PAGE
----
oFono, a FSO Clone from Intel and Nokia

Thomas Gstädtner thomas at gstaedtner.net
Sun May 17 00:44:13 CEST 2009

On Sat, May 16, 2009 at 22:45, Lorn Potter <lpotter at trolltech.com> wrote:
> On 17/05/2009, at 4:39 AM, Leonti Bielski wrote:
>> Yeap, and this is a shame.
>> FSO is great as it is - with more love (especially rewriting
>> essential parts into Vala) it could be the base for all Open Source
>> telephony.
>> I just don't get it.
>> But at least FSO is independent! :)
> It's about control. Do you think Nokia and Intel will allow someone
> else to control their telephony stack development?
> It's also about regulatory commissions, certifications and being able
> to get operators to buy into the software. Besides, how do you know
> FSO was the first being developed?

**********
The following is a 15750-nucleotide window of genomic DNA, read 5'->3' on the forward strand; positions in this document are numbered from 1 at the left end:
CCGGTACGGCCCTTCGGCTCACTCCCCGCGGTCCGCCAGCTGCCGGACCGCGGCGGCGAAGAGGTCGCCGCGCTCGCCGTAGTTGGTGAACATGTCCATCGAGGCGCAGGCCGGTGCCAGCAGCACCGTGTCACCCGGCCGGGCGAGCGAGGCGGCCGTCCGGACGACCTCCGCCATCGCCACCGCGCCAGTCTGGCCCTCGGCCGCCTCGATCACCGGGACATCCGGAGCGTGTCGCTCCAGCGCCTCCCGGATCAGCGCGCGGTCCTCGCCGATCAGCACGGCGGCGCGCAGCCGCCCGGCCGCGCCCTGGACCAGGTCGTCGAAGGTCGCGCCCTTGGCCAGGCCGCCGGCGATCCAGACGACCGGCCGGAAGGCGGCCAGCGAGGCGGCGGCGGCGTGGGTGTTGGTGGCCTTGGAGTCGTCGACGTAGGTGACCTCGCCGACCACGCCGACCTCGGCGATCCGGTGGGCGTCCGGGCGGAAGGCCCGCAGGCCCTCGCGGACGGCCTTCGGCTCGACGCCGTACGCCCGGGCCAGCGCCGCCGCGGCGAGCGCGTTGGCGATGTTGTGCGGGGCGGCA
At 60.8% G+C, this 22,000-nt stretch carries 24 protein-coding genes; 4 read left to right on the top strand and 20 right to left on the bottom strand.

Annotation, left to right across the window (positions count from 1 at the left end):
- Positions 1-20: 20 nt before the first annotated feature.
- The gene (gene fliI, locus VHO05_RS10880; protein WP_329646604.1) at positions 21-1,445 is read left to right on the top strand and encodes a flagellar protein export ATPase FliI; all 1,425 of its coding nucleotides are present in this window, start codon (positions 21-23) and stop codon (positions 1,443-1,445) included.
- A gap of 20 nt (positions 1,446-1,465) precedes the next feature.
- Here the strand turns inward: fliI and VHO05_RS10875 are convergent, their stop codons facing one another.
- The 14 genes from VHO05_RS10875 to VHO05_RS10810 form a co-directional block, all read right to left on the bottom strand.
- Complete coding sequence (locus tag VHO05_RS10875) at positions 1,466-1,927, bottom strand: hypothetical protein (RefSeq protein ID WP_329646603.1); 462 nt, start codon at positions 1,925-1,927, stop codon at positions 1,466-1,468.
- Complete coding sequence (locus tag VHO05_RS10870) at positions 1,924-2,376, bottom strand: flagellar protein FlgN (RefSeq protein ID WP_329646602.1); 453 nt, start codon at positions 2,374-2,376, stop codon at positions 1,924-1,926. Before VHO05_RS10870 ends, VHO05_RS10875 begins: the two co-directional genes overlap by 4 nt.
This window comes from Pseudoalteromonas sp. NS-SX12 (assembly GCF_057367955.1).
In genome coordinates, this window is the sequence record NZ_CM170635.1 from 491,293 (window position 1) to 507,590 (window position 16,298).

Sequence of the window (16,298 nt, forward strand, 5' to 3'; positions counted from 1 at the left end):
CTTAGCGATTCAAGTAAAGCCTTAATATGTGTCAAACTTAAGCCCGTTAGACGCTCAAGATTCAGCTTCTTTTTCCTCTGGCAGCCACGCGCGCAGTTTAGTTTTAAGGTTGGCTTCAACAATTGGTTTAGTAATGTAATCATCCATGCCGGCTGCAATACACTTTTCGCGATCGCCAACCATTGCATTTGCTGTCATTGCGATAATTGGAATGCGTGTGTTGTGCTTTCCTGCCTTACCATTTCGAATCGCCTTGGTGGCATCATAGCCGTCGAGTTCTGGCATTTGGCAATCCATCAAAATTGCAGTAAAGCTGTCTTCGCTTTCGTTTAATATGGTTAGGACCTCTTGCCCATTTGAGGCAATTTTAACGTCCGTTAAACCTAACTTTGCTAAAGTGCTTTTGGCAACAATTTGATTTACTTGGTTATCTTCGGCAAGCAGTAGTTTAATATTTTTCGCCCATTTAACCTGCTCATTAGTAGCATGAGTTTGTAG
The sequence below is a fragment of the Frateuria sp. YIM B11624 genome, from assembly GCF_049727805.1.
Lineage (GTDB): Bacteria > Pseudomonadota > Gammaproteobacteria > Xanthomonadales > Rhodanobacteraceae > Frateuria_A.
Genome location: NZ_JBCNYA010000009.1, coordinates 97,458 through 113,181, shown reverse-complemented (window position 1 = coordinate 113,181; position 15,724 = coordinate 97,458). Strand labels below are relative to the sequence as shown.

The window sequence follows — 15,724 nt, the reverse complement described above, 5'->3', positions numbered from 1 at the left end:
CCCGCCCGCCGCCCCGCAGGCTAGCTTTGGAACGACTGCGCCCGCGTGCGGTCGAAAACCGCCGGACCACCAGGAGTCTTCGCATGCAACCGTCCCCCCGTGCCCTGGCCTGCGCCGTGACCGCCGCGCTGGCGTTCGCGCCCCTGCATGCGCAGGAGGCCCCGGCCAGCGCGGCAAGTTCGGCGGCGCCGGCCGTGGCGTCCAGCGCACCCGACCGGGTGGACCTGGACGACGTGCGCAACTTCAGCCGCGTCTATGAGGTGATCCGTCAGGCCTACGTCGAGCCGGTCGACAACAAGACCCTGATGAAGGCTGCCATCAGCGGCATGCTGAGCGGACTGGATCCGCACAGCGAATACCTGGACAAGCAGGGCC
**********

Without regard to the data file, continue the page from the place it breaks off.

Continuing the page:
> What I don't get is why people think it's bad to have more than one
> open source 'solution'. If reinventing the wheel was bad, we
> wouldn't have KDE, gnome, gtk, and even python, FSO and Linux, for
> that matter. Reinventing the wheel, is _good_.

Generally I would agree, but this is different.
While diversity (for the user) is a good thing, even Gnome and KDE
have realized, that there are situations where you want to have a
single standard. So while there is diversity in the UI software, all
of them use the standards and implementations from freedesktop.org.
Like the name freesmartphone.org implies was the goal to do the same
not for desktop-backends but for smartphone-backends. And nobody wants
diversity there. If a new implementation comes it is there to replace
the other, there's no place for coexistence.
Which one stays is decided by 2 factors: 1) the better one, 2) the one
with more political power.

Just for completeness: FSO hasn't been there first, it started as
reimplementation of the (still active) pyneo.org stack.
So including the qtopia stuff there are currently 4 (3
independent/dbus-based) competitors around.

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